The Grosse Pointe Woods team of Martin Blagdurn and Rosann Kovalcik has won the fourth-annual Grosse Pointe Birding Challenge, which was held on May 2.
The competition pits teams from the Grosse Pointes in a seven-hour race to find as many bird species as possible between 5 a.m. and noon in their respective communities. At noon, all teams gather in a restaurant in the Village to tabulate results, declare a winner and swap stories of the day. Each team reports their sightings on the honor system. The Challenge is becoming a fun spring tradition for members of the Grosse Pointe Audubon Society. The event is held in the spring because of the tremendous variety of birds that migrates through our community this time of year.
This is the first year the Woods team has won the Challenge, earning 64 points by seeing 56 species of birds. The Grosse Pointe Farms team finished second with 55 points. The Grosse Pointe Park finished third with 50 points, and the City team finished fourth with 44 points. Each team received one point for each species they saw, one additional point for each species they saw exclusively, and five points for seeing this year's bonus bird, the Northern Yellow-shafted Flicker. The City team had been the defending champion going into the 2009 event.
Even though the event is designed to be a fun competition, members of other teams express jealousy over the advantages that Kovalcik and Blagdurn have. Kovalcik is the owner of the Mack Avenue Wild Birds Unlimited, which is the epicenter of Grosse Pointe bird gossip. Customers share their sightings with Kovalcik and she knows exactly where to go to find the largest variety of birds. Kovalcik and Blagdurn have also turned their yard into a sanctuary that often attracts uncommon birds. Without having to leave their kitchen, they counted a Carolina wren, a somewhat uncommon bird in the Pointes, visiting a feeder in their yard.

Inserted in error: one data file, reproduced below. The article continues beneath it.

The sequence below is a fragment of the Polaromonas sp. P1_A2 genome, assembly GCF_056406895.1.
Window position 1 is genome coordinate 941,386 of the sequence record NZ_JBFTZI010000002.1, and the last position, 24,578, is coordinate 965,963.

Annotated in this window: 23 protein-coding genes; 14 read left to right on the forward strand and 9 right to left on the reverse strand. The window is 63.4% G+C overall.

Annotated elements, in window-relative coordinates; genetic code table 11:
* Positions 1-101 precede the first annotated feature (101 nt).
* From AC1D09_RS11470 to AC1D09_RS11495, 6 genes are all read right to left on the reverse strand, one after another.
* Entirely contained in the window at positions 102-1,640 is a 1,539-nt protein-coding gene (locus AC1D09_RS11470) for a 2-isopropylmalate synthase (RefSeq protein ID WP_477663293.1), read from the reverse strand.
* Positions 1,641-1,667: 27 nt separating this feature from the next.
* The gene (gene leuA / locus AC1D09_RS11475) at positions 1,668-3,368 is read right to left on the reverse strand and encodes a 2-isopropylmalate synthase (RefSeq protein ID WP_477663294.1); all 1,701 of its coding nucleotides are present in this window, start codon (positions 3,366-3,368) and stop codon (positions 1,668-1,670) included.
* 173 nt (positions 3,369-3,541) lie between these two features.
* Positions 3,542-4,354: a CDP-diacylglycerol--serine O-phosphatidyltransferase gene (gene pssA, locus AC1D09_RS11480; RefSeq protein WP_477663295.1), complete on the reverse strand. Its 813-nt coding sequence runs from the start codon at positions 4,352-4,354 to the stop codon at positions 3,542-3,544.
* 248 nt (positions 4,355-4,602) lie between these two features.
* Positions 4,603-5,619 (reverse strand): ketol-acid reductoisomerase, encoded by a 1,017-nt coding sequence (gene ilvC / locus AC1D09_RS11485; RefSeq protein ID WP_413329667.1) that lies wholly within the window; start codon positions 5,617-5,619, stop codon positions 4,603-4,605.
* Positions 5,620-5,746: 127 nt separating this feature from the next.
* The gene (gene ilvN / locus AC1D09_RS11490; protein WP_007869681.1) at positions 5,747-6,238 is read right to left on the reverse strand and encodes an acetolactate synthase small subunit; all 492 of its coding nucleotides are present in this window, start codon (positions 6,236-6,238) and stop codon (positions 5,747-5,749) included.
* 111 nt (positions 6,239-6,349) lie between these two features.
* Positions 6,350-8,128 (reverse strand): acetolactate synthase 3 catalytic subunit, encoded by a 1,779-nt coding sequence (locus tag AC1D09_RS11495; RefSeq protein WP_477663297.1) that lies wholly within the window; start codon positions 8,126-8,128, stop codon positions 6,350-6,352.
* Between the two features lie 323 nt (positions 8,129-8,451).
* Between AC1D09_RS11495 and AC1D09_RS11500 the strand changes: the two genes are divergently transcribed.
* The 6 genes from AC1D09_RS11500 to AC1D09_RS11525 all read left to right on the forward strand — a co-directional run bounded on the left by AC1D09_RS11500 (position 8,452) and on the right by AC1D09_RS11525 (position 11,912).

Bill Rapai, the lone member of the City team, was the competition's early bird. He visited Neff Park at 5:15 a.m. to search unsuccessfully for the Eastern Screech Owls. Chris Chamberlain and Mark O'Keefe, the Farms team, found a Ruby-throated Hummingbird on the grounds of the Country Club of Detroit. Mike and Judy Florian, the Park team, found a Least Flycatcher. The Woods team found a Sandhill Crane, the most unusual bird of the day, flying north along the Lake St. Clair shoreline. Altogether, the four teams found 79 species of birds during the seven-hour count period.